Energy in Russia’s Foreign Policy and EU-Russia Relations

Circumventing sanctions: Yamal LNG becomes a precedent

May 16, 2016
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The Yamal LNG project has recently demonstrated that Russia’s eastward pivot may in fact provide a solution to the financial constrains, imposed as a result of the Ukraine-related Western sanctions against Russian companies and individuals. Russian, French and Chinese investors have found a way to guarantee the completion of the Yamal LNG project, despite Washington’s eagerness to halt Russian energy companies from developing the arctic natural gas resource base, by imposing technological and financial constrains. What’s more, the LNG plant facility will be realized with the financial help of major Chinese banks, which is another “slap in the face” for the loud-mouthed US neocons.

 

 

 

 

Yamal’s liquid natural gas venture is located in the deep arctic region of Russia. Shareholders of the Yamal LNG project include Novatek (50.1%), France’s Total (20%), CNPC (20%), and China’s Silk Road Fund (9.9%). The project’s proven and probable natural gas reserves are estimated at 926 billion cubic meters. Yamal LNG will have three lines, each with a capacity of 5.5 million tons for a total of 16.5 million tons annual production volume, 95% of which are already pre-sold. According to preliminary contracted quantitates, 85% of the annual production capacity will be transported to the Asia-Pacific region, out of which China will receive 3 million tons. The project is expected to become operational in 2017. The major shareholder of Novatek, Gennady Timchenko, happens to be a close friend of Russia’s President Vladimir Putin. In 2014 Novatek was put on the US sanctions list, which forbid financing the company. This greatly endangered the realization of the company’s projects, most notably the Yamal LNG, since the company lost access to Western capital markets. While around 5.7 billion euros were provided by Russia’s state-controlled Sberbank and Gazprombank, much more was needed in order to complete the project. However, the plans of the US government didn’t work the way they were expected to. The implementation of the Yamal LNG project was guaranteed by financing provided by Chinese banks. Two 15-year loans worth 9.3 billion euro and 9.8 billion yuan (equivalent to 1.32 billion euro) were negotiated with the Export-Import Bank of China and the China Development bank. The euro denominated loan is at an interest rate of 3.3 percent above the 6-month EURIBOR (the average Euro Interbank Offered Rate), for the construction period, and 3.55 afterwards, for the operational period. Same interest rates are valid for the renmimbi denominated loan. In addition to that, seven Chinese and three Indonesian manufacturers are going to produce 70-80 percent of the equipment needed for the construction of the LNG facility on the Yamal peninsula. It will be the first time China’s Offshore Oil Engineering Corporation will be installing equipment by implementing its own LNG production technologies.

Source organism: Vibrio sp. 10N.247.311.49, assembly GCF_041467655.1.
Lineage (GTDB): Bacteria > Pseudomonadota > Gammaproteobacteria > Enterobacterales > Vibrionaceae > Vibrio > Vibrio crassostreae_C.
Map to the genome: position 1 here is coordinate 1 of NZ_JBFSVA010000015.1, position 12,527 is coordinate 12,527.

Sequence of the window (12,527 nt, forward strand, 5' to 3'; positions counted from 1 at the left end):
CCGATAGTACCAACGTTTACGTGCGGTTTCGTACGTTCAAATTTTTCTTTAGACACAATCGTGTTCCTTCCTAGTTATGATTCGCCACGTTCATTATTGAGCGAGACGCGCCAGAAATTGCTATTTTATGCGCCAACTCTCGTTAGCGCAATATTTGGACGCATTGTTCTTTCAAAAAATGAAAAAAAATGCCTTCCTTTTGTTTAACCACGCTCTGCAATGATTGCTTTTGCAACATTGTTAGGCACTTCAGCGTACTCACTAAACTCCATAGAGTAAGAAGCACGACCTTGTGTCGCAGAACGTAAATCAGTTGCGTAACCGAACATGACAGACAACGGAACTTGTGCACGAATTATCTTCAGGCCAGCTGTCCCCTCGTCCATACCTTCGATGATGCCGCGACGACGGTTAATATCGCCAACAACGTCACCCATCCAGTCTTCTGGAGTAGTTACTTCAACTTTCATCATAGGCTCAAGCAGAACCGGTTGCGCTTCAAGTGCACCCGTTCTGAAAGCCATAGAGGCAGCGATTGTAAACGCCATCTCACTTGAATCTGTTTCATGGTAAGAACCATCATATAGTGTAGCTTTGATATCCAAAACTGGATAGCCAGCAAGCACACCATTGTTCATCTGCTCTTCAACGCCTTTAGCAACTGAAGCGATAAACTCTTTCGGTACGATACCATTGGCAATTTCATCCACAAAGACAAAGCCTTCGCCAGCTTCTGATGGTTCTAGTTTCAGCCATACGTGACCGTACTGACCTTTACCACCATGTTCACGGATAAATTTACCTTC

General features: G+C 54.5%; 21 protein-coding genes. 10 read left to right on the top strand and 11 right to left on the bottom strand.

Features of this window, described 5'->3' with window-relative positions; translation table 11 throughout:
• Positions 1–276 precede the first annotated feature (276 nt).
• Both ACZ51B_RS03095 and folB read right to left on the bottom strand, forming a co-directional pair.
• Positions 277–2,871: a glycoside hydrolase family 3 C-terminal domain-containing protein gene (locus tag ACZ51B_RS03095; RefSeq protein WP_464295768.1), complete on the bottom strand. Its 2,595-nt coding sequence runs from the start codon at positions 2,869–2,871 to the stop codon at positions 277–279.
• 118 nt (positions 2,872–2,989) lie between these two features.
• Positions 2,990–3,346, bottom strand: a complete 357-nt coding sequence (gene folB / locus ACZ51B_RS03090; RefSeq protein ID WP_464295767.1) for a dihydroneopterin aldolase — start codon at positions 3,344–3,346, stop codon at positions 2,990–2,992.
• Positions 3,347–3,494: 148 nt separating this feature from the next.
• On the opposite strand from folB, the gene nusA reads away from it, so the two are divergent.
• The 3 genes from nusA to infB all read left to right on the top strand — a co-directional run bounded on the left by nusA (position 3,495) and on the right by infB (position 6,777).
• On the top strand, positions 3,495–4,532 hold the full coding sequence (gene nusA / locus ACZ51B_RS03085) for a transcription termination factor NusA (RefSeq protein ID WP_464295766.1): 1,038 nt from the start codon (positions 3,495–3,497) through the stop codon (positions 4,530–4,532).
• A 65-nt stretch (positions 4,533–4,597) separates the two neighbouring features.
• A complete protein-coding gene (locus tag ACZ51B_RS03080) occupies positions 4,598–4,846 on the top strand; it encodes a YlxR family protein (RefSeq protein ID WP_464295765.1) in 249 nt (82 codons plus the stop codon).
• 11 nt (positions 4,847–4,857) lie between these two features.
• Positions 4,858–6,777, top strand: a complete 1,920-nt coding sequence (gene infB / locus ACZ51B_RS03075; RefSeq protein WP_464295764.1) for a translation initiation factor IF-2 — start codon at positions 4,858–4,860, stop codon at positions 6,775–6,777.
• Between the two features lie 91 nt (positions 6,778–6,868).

While it may seem to be a small victory for Russia, and Novatek in particular, we should ask a critical question: Is this a one-time event, or are we seeing the beginning of a trend, which may signal the reorientation of Russian energy companies to Chinese financial markets? Will this be another “nail in the coffin” of the US dollar global dominance?  

 

References "Russia’s Yamal LNG gets round sanctions with $ 12 bln Chinese loan deal". Reuters. April 29th 2016. "Up to 80% of Yamal LNG equipment to be manufactured in Chinese shipyards". Interfax. May 5th 2016. "Project Information" and "Resource Base". Yamal LNG Official Webstie. 2016.

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